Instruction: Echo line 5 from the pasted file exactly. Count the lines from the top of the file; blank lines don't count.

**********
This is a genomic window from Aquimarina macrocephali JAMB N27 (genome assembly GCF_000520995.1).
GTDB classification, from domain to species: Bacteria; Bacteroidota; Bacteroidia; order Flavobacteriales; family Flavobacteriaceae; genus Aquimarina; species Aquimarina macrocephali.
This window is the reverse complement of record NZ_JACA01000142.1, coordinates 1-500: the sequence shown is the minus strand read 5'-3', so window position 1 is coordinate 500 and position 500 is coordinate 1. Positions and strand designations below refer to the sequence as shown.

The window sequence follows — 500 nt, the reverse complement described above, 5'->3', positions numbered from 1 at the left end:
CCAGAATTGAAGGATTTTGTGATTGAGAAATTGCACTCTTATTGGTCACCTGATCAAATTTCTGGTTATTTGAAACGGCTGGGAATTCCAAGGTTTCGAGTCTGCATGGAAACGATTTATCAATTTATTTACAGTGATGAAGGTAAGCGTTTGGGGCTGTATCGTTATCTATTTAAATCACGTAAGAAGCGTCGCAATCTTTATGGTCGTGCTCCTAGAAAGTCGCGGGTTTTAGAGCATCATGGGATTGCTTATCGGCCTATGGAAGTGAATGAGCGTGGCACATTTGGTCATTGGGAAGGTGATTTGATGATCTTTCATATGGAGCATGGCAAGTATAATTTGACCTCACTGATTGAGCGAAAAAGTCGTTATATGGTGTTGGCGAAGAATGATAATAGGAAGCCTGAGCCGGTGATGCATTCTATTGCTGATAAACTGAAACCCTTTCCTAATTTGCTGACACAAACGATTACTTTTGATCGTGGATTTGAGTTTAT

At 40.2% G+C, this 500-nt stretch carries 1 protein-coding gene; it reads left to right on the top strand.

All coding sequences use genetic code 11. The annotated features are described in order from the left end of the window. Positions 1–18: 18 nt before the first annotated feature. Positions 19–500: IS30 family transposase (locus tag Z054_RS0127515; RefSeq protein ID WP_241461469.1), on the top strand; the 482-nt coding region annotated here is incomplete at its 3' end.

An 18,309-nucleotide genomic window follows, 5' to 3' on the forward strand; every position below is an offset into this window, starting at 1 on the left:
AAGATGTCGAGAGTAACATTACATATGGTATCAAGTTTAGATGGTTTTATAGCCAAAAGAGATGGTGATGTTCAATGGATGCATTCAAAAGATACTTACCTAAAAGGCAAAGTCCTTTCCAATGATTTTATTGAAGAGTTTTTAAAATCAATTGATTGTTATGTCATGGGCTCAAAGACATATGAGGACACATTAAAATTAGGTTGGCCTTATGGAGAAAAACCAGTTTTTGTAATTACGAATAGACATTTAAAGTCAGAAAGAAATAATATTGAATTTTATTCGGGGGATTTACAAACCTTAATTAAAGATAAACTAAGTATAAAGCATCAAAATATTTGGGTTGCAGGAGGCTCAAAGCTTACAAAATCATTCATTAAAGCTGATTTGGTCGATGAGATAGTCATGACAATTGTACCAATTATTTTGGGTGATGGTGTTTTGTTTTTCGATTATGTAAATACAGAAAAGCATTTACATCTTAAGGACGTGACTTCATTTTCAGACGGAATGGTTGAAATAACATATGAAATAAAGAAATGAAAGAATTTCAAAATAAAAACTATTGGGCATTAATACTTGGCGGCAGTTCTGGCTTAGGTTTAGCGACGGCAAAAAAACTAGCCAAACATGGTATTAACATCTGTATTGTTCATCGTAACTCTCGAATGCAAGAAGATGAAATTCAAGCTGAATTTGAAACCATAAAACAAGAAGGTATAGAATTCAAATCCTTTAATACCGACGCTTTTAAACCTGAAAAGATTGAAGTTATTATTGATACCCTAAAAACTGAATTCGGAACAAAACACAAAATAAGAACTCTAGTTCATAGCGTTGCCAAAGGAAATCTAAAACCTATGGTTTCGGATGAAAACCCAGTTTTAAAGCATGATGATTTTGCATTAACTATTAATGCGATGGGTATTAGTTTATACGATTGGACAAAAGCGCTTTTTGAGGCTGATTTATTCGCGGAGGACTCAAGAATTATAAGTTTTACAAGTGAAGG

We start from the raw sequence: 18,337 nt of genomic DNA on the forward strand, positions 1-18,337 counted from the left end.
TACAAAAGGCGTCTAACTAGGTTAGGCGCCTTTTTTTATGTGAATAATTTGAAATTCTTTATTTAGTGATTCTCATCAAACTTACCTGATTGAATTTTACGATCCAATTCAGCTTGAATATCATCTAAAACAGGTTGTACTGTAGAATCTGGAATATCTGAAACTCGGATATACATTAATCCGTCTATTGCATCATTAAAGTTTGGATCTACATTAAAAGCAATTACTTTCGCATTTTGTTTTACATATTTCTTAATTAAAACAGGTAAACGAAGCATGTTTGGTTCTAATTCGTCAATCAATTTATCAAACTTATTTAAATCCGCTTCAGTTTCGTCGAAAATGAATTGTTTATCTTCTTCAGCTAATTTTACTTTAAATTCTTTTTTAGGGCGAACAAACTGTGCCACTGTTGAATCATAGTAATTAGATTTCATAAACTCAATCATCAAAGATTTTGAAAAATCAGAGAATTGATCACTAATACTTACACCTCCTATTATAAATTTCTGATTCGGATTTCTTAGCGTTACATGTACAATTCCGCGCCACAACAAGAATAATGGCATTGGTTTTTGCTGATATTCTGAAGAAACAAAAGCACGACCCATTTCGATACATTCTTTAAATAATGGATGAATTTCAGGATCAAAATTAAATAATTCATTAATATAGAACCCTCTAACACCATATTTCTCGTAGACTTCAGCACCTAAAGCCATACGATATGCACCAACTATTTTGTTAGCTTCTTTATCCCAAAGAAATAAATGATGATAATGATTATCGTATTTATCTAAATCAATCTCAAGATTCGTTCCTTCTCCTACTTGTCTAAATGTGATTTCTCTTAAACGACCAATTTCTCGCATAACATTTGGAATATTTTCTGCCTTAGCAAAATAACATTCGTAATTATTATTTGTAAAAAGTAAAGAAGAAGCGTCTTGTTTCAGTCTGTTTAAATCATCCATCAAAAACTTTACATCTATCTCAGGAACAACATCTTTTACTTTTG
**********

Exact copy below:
CCAGAATTGAAGGATTTTGTGATTGAGAAATTGCACTCTTATTGGTCACCTGATCAAATTTCTGGTTATTTGAAACGGCTGGGAATTCCAAGGTTTCGAGTCTGCATGGAAACGATTTATCAATTTATTTACAGTGATGAAGGTAAGCGTTTGGGGCTGTATCGTTATCTATTTAAATCACGTAAGAAGCGTCGCAATCTTTATGGTCGTGCTCCTAGAAAGTCGCGGGTTTTAGAGCATCATGGGATTGCTTATCGGCCTATGGAAGTGAATGAGCGTGGCACATTTGGTCATTGGGAAGGTGATTTGATGATCTTTCATATGGAGCATGGCAAGTATAATTTGACCTCACTGATTGAGCGAAAAAGTCGTTATATGGTGTTGGCGAAGAATGATAATAGGAAGCCTGAGCCGGTGATGCATTCTATTGCTGATAAACTGAAACCCTTTCCTAATTTGCTGACACAAACGATTACTTTTGATCGTGGATTTGAGTTTAT